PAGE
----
When we insist on everything perfect all at once, the whole suffers.
When we give focused attention to each in turn, the overarching quality of our playing rises.
In time, we master the art of shifting focused attention from one thing to the next. From the outside, this looks like fluid and effortless playing.
The Training Ground: Classical Guitar Technique Practice
Classical guitar technique practice is the perfect workshop in which to train the fingers.
We can use chord practice to master switching common chords while keeping our fingers low to the fretboard.
We can play scales and pay close attention to how high each left-hand finger comes off the fretboard.
Technique practice exists to train and improve our skills. Keeping the fingers low is one such skill.
Get Feedback and Train Smarter
One of the most effective tools we can use to improve our playing is immediate feedback.
When we do something, and can immediately view it as if it were someone else, we can make adjustments to improve it.
Because we can adjust so quickly, we make fewer wrong repetitions, and more correct ones. We solve problems before they become habits. And we keep focused on the “how” we’re playing.
Here are a couple of useful methods we can use in daily practice:
Video Yourself for Immediate Feedback
Once you’ve practiced something for a few minutes and feel you’ve “gotten it”, make a short video of yourself doing it.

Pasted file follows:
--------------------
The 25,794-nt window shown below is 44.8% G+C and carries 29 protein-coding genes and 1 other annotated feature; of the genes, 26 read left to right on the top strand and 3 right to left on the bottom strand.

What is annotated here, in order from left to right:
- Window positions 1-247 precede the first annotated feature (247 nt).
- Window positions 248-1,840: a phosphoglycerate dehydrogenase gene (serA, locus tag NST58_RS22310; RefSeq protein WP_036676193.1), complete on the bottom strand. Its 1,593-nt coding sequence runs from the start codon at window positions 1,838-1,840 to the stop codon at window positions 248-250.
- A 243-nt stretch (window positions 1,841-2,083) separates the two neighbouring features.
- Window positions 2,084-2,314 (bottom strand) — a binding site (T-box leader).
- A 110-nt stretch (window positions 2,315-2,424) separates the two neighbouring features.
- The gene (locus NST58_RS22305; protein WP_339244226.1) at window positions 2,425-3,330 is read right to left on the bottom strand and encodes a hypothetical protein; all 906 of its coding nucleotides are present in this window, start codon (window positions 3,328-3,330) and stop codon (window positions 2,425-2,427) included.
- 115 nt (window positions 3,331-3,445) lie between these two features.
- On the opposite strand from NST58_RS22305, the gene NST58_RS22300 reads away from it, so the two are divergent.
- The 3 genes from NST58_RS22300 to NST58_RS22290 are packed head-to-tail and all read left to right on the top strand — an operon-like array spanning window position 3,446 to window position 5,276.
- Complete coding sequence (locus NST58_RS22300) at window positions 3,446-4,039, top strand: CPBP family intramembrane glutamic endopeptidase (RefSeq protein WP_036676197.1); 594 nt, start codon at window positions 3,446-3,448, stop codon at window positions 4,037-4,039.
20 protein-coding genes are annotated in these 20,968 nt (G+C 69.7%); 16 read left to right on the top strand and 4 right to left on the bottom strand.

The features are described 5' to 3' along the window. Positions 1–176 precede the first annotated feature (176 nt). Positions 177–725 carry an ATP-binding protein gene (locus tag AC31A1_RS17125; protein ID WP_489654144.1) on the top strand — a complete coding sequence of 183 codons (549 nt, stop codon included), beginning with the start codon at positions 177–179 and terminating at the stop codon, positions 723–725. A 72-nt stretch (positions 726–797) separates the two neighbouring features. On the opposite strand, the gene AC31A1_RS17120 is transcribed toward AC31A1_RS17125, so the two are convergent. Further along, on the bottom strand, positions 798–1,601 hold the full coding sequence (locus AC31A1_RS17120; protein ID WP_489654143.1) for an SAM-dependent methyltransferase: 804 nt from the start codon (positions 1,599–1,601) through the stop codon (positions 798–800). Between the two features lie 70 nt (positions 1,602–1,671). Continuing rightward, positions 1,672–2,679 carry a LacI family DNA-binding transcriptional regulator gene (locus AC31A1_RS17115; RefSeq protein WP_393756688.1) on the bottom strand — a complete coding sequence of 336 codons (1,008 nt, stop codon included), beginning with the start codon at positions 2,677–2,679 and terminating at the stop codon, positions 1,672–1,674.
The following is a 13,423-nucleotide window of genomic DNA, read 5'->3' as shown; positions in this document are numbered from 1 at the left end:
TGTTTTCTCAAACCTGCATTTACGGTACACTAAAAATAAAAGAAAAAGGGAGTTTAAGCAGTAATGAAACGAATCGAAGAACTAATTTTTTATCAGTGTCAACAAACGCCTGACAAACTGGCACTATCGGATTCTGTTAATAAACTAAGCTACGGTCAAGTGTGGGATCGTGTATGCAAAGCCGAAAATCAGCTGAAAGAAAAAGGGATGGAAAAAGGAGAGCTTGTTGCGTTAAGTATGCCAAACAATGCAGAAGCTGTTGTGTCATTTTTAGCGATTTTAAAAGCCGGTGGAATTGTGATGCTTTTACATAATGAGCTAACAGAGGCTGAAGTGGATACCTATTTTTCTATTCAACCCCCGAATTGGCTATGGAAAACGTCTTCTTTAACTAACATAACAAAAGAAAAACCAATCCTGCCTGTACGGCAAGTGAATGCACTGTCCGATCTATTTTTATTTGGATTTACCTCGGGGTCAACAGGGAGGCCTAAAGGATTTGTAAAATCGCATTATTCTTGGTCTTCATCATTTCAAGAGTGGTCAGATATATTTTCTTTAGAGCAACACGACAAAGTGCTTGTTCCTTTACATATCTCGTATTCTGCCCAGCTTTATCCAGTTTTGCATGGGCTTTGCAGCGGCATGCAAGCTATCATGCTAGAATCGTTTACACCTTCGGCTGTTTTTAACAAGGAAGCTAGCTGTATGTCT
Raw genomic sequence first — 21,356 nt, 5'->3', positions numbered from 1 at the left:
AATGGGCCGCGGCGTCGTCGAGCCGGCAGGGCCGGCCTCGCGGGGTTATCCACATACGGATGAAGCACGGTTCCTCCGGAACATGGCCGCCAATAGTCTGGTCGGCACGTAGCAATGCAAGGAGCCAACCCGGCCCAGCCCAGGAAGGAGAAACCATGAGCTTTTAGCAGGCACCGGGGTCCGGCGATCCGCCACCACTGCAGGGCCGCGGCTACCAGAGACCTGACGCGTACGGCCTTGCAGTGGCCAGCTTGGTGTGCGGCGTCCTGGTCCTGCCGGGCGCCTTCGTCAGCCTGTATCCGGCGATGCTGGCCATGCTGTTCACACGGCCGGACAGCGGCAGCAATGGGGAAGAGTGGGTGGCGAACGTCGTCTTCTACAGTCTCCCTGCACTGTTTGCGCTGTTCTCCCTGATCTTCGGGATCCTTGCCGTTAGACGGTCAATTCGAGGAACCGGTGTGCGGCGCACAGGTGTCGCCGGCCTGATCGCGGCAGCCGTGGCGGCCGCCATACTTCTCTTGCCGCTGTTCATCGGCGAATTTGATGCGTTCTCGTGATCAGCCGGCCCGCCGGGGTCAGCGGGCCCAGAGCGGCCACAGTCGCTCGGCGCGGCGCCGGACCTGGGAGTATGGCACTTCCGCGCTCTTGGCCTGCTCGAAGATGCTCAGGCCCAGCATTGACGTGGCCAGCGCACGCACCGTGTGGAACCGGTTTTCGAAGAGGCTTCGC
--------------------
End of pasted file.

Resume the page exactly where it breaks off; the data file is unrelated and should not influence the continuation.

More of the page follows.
You can use a phone, camera, computer, or anything else you’ve got handy. The video and sound quality doesn’t matter, because only you will see it (then you’ll probably erase it).
View the video, and critique how well you did what you thought you were doing.
Wash, rinse repeat. You can use this many times per practice, or whenever you want to “be your own teacher”.
Learn more on self-video techniques and get the free video review checklist here.
Use a Mirror in Guitar Rehearsal
Another useful tool in the practice room is a mirror.
A mirror not only gives immediate feedback, it also serves as a reminder to use our bodies well.
When know “someone’s looking” (even if it’s ourselves), we’ll be on our best behavior. We’ll be more likely to sit well, use good form, and stay mindful of our positions and movements.
Related: How to Use a Mirror in Guitar Practice for Evaluation
Hi, I’m Allen Mathews.
I started as a folk guitarist, then fell in love with classical guitar in my 20’s. Despite a lot of practice and schooling, I still couldn’t get my music to flow well. I struggled with excess tension. My music sounded forced. And my hands and body were often sore. I got frustrated, and couldn’t see the way forward. Then, over the next decade, I studied with two other stellar teachers – one focused on the technical movements, and one on the musical (he was a concert pianist). In time, I came to discover a new set of formulas and movements. These brought new life and vitality to my practice. Now I help guitarists find more comfort and flow in their music, so they play more beautifully.